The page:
am, 20 November; 30 November; 1 December 1920; for Alexandria: Al-Ahr
am, 26 November;
1 December 1920.
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Elena Chiti is a historian. She is associate professor of Middle Eastern Studies at Stockholm University and
research associate at Laboratoire de Recherche Historique en Rhône-Alpes (LARHRA). She is interested in cul-
tural productions as sources to explore identity-making in times of social and political turmoil. She is currently
engaged in a study of Egyptian criminal figures from 1920 until today, investigating the construction of public
morals in connection with nation-building and national belonging.
12 of 13 CHITI
How to cite this article: Chiti E. Building a national case in interwar Egypt: Raya and Sakina's crimes through
the pages of al-Ahr
am (Fall 1920). History Compass. 2020;18:e12607.
CHITI 13 of 13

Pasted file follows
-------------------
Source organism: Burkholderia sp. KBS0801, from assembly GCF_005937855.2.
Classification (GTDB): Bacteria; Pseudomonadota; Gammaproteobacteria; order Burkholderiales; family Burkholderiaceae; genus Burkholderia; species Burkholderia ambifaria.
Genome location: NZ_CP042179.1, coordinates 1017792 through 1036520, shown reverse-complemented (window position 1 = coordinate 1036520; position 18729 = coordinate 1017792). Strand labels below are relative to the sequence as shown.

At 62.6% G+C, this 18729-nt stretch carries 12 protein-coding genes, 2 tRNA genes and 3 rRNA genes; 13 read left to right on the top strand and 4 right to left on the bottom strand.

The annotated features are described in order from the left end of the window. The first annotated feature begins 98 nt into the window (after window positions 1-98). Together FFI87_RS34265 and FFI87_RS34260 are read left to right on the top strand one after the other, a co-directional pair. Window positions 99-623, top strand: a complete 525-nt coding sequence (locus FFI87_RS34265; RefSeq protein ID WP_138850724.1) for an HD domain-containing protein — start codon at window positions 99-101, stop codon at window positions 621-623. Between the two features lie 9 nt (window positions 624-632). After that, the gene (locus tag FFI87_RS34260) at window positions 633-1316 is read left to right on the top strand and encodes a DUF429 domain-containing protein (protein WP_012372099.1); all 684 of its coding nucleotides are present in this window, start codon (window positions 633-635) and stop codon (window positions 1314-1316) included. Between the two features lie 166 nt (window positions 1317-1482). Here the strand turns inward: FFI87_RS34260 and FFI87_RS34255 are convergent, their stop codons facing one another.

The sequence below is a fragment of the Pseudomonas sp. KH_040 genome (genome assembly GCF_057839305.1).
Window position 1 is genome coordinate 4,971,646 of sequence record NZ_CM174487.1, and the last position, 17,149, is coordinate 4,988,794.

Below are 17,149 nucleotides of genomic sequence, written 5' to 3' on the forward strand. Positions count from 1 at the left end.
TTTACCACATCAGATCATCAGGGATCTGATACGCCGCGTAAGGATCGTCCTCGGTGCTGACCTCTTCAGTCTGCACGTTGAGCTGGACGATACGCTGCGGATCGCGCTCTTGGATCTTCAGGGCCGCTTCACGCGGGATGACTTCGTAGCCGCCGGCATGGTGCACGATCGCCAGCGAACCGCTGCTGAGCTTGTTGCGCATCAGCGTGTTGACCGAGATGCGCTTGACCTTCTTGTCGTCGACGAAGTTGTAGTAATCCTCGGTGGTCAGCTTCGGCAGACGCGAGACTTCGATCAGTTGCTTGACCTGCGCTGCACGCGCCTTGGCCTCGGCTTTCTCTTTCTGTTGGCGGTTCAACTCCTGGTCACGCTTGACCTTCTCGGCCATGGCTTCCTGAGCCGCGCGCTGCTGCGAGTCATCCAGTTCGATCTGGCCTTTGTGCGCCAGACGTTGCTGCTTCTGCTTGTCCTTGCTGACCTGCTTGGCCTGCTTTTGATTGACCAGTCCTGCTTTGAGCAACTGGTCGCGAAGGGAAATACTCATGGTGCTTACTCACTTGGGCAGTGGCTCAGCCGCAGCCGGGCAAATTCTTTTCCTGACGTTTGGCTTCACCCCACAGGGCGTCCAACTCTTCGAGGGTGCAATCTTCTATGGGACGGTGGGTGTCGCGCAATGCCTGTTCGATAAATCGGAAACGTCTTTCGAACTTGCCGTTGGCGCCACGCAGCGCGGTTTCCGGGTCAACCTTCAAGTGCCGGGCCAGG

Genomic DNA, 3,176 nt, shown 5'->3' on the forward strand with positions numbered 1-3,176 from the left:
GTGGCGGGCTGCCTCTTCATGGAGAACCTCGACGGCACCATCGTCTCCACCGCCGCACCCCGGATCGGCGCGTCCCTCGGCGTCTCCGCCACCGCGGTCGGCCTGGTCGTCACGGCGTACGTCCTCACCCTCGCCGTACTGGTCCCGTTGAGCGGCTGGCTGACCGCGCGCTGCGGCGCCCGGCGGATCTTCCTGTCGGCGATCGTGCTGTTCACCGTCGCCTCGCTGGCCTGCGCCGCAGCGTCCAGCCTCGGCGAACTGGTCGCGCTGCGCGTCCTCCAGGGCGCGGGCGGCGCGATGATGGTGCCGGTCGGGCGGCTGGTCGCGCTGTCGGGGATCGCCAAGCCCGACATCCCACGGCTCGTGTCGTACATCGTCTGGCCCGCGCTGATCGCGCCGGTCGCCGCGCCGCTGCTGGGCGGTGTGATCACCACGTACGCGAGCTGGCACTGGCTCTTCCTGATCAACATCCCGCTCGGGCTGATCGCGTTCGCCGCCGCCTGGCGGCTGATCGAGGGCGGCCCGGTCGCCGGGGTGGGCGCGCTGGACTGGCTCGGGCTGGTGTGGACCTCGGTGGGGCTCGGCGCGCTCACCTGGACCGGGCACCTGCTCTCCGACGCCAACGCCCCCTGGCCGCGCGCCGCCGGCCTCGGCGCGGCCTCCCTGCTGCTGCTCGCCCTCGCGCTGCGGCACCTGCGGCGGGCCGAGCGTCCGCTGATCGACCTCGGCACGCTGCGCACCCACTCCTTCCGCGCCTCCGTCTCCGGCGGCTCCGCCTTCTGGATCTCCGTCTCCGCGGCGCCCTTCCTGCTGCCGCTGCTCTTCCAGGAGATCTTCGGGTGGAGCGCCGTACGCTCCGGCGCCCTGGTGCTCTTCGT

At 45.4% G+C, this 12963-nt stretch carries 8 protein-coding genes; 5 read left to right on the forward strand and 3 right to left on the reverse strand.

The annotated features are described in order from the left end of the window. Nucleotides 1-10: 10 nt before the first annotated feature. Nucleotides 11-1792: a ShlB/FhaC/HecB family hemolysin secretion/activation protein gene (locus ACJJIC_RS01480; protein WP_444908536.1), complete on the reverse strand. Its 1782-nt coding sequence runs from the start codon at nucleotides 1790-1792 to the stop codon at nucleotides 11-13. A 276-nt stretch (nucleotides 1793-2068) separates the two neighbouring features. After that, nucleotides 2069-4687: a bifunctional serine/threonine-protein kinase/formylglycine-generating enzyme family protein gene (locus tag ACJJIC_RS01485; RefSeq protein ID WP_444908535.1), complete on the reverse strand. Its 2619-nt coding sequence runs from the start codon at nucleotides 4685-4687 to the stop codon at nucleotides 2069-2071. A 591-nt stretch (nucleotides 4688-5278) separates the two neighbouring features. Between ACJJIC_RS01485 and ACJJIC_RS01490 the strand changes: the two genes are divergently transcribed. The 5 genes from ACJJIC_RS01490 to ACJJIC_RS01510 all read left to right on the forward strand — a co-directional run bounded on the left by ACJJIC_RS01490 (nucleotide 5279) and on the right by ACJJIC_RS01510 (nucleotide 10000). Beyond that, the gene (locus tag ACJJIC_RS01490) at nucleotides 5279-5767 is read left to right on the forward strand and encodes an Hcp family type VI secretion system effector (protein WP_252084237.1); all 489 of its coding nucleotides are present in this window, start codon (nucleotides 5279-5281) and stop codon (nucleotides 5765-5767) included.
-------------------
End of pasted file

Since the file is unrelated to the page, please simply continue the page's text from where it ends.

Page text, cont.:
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This roundtable on women and crime was inspired by a discussion at a CUNY Dissections Seminar in April 2021, where Gülhan Balsoy presented her work in progress on Ottoman crime fiction in the early 20th century. The focus of her paper was a popular murder mystery series called The National Collection of Murders , which had been published in Istanbul in 1914. The protagonists of this fictional crime series were a mother and daughter known as the Dark Witch and the Bloody Fairy, who led an underground criminal gang living in a secret subterranean world beneath the city of Istanbul. While reading her paper the night before the seminar, I could not help but notice striking parallels between this fictional Ottoman murder mystery and the sensationalized media coverage of a 1921 Egyptian serial murder case, popularly known by the name of its alleged perpetrators, Raya and Sakina. In both the fictive Ottoman story and the Egyptian media coverage of a real crime, two sets of female relatives were presented as the respective leaders of a criminal gang that stole luxury goods from respectable families and turned their homes into human slaughterhouses. In both cases, the female gang leaders used “superstition” to deceive and trap their victims while continually outwitting the police, all against a backdrop of illicit sex.